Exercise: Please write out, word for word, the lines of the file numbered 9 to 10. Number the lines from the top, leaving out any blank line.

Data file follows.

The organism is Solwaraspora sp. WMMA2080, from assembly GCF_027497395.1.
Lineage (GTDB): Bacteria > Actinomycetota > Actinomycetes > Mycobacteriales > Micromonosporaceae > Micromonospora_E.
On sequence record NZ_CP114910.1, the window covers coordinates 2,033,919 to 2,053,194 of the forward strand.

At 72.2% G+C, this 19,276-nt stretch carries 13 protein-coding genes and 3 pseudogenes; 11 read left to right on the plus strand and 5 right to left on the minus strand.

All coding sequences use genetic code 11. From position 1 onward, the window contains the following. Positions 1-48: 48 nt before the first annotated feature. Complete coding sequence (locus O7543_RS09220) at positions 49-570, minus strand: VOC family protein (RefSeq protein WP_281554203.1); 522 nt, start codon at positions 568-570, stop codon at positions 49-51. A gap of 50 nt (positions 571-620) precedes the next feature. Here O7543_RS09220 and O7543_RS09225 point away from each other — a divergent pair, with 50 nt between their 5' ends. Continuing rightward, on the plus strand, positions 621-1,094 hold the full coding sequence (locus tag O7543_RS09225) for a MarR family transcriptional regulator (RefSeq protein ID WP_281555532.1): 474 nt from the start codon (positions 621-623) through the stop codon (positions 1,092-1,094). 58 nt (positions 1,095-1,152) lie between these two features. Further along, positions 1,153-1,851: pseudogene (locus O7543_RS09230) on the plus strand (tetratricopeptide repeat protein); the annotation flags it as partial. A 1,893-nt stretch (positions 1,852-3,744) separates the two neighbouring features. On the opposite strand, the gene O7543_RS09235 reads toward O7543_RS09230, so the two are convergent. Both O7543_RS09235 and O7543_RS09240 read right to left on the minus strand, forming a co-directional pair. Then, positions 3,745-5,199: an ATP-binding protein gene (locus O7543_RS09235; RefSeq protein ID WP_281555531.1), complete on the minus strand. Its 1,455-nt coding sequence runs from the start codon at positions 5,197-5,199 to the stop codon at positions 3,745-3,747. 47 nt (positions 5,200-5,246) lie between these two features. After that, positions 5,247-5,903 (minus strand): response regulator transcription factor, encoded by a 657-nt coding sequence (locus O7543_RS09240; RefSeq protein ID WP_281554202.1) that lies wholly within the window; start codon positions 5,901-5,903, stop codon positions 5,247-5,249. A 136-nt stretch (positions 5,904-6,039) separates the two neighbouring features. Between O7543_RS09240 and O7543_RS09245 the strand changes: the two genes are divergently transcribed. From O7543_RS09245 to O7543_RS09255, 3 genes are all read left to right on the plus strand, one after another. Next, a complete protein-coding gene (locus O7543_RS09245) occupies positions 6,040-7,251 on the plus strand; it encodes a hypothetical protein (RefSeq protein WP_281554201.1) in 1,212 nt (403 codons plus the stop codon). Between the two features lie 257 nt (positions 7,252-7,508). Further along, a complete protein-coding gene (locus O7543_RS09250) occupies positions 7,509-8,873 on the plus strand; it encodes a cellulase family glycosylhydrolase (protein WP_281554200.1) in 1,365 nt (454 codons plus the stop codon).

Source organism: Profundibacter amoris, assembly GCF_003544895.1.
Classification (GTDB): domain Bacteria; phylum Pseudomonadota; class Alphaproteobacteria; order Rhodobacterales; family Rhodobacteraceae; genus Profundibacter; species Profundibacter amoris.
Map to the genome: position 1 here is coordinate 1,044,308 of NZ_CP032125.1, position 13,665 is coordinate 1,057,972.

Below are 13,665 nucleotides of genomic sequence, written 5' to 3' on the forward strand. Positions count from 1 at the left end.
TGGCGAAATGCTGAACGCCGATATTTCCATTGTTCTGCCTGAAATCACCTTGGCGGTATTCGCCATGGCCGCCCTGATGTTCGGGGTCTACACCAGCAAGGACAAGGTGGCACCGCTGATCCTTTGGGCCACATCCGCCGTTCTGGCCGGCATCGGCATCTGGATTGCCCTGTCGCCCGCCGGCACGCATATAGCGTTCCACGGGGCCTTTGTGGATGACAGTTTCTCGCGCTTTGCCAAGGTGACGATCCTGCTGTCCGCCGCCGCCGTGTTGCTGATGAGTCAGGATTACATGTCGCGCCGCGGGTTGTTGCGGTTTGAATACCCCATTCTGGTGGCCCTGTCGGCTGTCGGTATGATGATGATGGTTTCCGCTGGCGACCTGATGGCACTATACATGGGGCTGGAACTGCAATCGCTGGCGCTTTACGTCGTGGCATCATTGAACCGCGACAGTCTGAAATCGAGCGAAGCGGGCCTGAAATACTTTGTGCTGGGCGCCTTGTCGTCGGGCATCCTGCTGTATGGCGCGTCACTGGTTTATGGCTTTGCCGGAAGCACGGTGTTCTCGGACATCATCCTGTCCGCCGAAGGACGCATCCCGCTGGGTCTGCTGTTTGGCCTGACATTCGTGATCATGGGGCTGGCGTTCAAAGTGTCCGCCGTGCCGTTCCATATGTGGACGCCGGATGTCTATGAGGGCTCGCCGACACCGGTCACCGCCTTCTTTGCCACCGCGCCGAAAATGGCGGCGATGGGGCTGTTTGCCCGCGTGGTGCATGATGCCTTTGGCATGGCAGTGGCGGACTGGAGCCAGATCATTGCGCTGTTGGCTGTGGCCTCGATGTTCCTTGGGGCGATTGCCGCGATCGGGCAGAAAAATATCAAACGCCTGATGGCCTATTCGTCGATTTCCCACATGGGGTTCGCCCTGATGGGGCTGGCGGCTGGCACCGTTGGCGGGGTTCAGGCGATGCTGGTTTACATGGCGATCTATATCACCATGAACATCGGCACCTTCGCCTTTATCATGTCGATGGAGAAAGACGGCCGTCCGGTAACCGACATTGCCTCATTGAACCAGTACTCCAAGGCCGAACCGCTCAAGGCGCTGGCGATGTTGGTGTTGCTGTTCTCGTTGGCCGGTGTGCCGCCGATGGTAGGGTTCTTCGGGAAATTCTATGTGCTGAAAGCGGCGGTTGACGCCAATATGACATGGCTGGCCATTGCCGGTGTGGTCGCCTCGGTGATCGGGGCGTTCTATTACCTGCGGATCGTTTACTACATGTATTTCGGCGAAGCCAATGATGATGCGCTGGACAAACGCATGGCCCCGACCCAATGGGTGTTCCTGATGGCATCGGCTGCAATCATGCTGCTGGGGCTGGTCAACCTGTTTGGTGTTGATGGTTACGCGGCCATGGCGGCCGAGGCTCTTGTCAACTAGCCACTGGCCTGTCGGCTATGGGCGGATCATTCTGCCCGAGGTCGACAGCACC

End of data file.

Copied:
Below are 13,665 nucleotides of genomic sequence, written 5' to 3' on the forward strand. Positions count from 1 at the left end.
TGGCGAAATGCTGAACGCCGATATTTCCATTGTTCTGCCTGAAATCACCTTGGCGGTATTCGCCATGGCCGCCCTGATGTTCGGGGTCTACACCAGCAAGGACAAGGTGGCACCGCTGATCCTTTGGGCCACATCCGCCGTTCTGGCCGGCATCGGCATCTGGATTGCCCTGTCGCCCGCCGGCACGCATATAGCGTTCCACGGGGCCTTTGTGGATGACAGTTTCTCGCGCTTTGCCAAGGTGACGATCCTGCTGTCCGCCGCCGCCGTGTTGCTGATGAGTCAGGATTACATGTCGCGCCGCGGGTTGTTGCGGTTTGAATACCCCATTCTGGTGGCCCTGTCGGCTGTCGGTATGATGATGATGGTTTCCGCTGGCGACCTGATGGCACTATACATGGGGCTGGAACTGCAATCGCTGGCGCTTTACGTCGTGGCATCATTGAACCGCGACAGTCTGAAATCGAGCGAAGCGGGCCTGAAATACTTTGTGCTGGGCGCCTTGTCGTCGGGCATCCTGCTGTATGGCGCGTCACTGGTTTATGGCTTTGCCGGAAGCACGGTGTTCTCGGACATCATCCTGTCCGCCGAAGGACGCATCCCGCTGGGTCTGCTGTTTGGCCTGACATTCGTGATCATGGGGCTGGCGTTCAAAGTGTCCGCCGTGCCGTTCCATATGTGGACGCCGGATGTCTATGAGGGCTCGCCGACACCGGTCACCGCCTTCTTTGCCACCGCGCCGAAAATGGCGGCGATGGGGCTGTTTGCCCGCGTGGTGCATGATGCCTTTGGCATGGCAGTGGCGGACTGGAGCCAGATCATTGCGCTGTTGGCTGTGGCCTCGATGTTCCTTGGGGCGATTGCCGCGATCGGGCAGAAAAATATCAAACGCCTGATGGCCTATTCGTCGATTTCCCACATGGGGTTCGCCCTGATGGGGCTGGCGGCTGGCACCGTTGGCGGGGTTCAGGCGATGCTGGTTTACATGGCGATCTATATCACCATGAACATCGGCACCTTCGCCTTTATCATGTCGATGGAGAAAGACGGCCGTCCGGTAACCGACATTGCCTCATTGAACCAGTACTCCAAGGCCGAACCGCTCAAGGCGCTGGCGATGTTGGTGTTGCTGTTCTCGTTGGCCGGTGTGCCGCCGATGGTAGGGTTCTTCGGGAAATTCTATGTGCTGAAAGCGGCGGTTGACGCCAATATGACATGGCTGGCCATTGCCGGTGTGGTCGCCTCGGTGATCGGGGCGTTCTATTACCTGCGGATCGTTTACTACATGTATTTCGGCGAAGCCAATGATGATGCGCTGGACAAACGCATGGCCCCGACCCAATGGGTGTTCCTGATGGCATCGGCTGCAATCATGCTGCTGGGGCTGGTCAACCTGTTTGGTGTTGATGGTTACGCGGCCATGGCGGCCGAGGCTCTTGTCAACTAGCCACTGGCCTGTCGGCTATGGGCGGATCATTCTGCCCGAGGTCGACAGCACC